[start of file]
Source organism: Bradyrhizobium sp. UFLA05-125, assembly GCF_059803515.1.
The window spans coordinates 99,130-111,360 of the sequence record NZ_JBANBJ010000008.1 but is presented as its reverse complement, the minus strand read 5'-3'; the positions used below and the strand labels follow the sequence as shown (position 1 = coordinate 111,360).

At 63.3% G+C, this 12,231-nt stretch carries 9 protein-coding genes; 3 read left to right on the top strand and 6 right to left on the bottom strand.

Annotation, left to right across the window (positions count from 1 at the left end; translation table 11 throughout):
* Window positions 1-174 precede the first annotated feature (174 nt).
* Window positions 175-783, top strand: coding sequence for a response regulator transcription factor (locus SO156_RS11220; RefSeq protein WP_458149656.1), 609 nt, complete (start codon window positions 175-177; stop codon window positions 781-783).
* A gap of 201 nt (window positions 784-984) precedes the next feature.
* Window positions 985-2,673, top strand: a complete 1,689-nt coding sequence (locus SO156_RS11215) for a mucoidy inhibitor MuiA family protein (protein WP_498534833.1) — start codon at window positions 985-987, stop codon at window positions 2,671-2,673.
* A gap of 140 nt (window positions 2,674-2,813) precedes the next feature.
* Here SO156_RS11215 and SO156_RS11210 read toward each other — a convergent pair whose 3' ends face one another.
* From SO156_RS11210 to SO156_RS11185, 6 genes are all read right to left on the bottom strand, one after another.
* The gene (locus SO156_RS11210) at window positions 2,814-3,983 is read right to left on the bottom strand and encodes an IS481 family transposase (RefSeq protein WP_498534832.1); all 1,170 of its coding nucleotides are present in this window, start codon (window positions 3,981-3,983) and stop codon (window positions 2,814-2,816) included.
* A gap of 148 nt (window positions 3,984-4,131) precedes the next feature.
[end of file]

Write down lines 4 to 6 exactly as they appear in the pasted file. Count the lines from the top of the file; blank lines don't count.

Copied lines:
Annotation, left to right across the window (positions count from 1 at the left end; translation table 11 throughout):
* Window positions 1-174 precede the first annotated feature (174 nt).
* Window positions 175-783, top strand: coding sequence for a response regulator transcription factor (locus SO156_RS11220; RefSeq protein WP_458149656.1), 609 nt, complete (start codon window positions 175-177; stop codon window positions 781-783).